Elevate Difference

Reviews tagged AIDS

Passage to Manhood: Youth Migration, Heroin, and AIDS in Southwest China

Heroin. AIDS. Migration. Development programs. Gender roles. In Passage to Manhood: Youth Migration, Heroin, and AIDS in Southwest China, Shao-hua Liu examines each of these issues and how they relate to Nuoso youth. An anthropological researcher, the author delves into how China’s evolution from the traditional to the modern intersects with drug use, disease, and development.

Patrick's Wish

Patrick's Wish is a true story told from the perspective of a young girl whose brother had a serious illness. It is evident from page one that there was some serious hero worship going on when it came to her older brother, Patrick. The book itself has an almost scrapbook feel to it, with alternating pages of text and photographs from Patrick and Lyanne’s childhood, and it details Lyanne’s eventual discovery that her brother’s illness is terminal.

The Other City

Most cities are comprised of at least two distinct sub-cities, so to speak. It’s particularly appalling that Washington, D.C., the nation’s capital and symbolic of the triumph of democracy, has a higher HIV/AIDS rate than Port au Prince, Haiti or Dakar, Senegal. A one percent infection rate of a city’s population is considered an epidemic; D.C.'s can be estimated between three and five percent.

The Blessing Next to the Wound: A Story of Art, Activism, and Transformation

As a survivor of government sanctioned torture in Colombia, Hector Aristizabal was left with unsettled anger and fear. His wariness towards both his country and his future there worsens when one of his brothers is murdered by paramilitary soldiers. Aristizabal is eventually able to cast aside his bitterness, and find ways to aid others in their struggles by holding workshops for prisoners and victims of violence in the United States.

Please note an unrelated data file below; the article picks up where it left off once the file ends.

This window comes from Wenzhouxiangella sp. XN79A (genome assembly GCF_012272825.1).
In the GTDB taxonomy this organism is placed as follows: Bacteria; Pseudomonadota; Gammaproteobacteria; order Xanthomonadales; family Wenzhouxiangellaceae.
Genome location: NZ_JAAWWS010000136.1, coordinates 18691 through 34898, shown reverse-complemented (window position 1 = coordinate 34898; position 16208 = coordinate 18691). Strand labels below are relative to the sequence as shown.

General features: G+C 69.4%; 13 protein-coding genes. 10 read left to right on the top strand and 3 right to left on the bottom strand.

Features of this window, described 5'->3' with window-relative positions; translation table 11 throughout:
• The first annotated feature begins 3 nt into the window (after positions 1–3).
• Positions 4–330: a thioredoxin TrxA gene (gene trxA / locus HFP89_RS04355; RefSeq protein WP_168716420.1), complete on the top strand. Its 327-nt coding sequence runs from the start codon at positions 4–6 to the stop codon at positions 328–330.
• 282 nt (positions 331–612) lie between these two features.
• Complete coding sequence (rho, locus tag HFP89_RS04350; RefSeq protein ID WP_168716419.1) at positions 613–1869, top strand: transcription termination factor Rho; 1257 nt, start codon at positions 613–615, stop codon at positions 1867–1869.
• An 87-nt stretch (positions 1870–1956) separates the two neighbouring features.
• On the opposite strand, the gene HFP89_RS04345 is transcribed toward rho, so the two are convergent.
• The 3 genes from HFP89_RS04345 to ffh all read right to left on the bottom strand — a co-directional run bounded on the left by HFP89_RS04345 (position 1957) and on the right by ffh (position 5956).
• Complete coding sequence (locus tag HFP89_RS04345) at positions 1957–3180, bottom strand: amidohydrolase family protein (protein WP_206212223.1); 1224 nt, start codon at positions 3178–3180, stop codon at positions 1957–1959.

Sin, Sex and Stigma: A Pacific Response to HIV and AIDS

If you took an undergraduate course in anthropology, chances are high that you learned about the South Pacific. Notables like Margaret Mead and Bronislau Malinowski made their marks there, and it continues to be a part of the world that many think of with intrigue and wonder.

Fig Trees

It’s hard to explain Fig Trees. It’s an opera yet it's also a documentary. There’s an albino squirrel and a nun. It scrutinizes the critical circumstances of the AIDS epidemic, from the 1980s to the present day, and points out, with sharp observations, the irony of consumer-driven AIDS campaigns. The main issues addressed are the ineffectiveness of governments and the greediness of pharmaceutical companies, but popular culture is not completely innocent either. In Fig Trees, director John Greyson documents the story of South African AIDS activist, Zackie Achmat.

Infectious Ideas: U.S. Political Responses to the AIDS Crisis

From the early appearance of AIDS as deviant in conservative America in the early 1980s to a full blown global battle in the 2000s, Infectious Ideas charts the activism behind the disease and how it never once wasn’t a political problem. What readers will learn with this book is that knowledge of the disease evolved alongside activist work.

Missing Bodies: The Politics of Visibility

It is hard to deny the creeping, theatrical aspect that seems to permeate every mode of information and method of exposure we are subjected to daily. While once relegated to advertisements, television, and movies, the careful craft of showcasing and presenting certain bodies is now seen in governments, military, and the health industry. Why some bodies are overexposed while others are seemingly non-existent is useful in determining the underpinnings of American society and agenda.

Hiding in Hip Hop: On The Down Low in the Entertainment Industry—From Music to Hollywood

Terrance Dean opens his book, Hiding in Hip Hop, with two quotes, one from Ellen Degeneres, in which she states, “If it weren’t for blacks, Jews, and gays, there would be no Oscars.” The other was from The Bhagavad Gita: “It is better to live your own destiny imperfectly than to live an imitation of somebody else’s life with p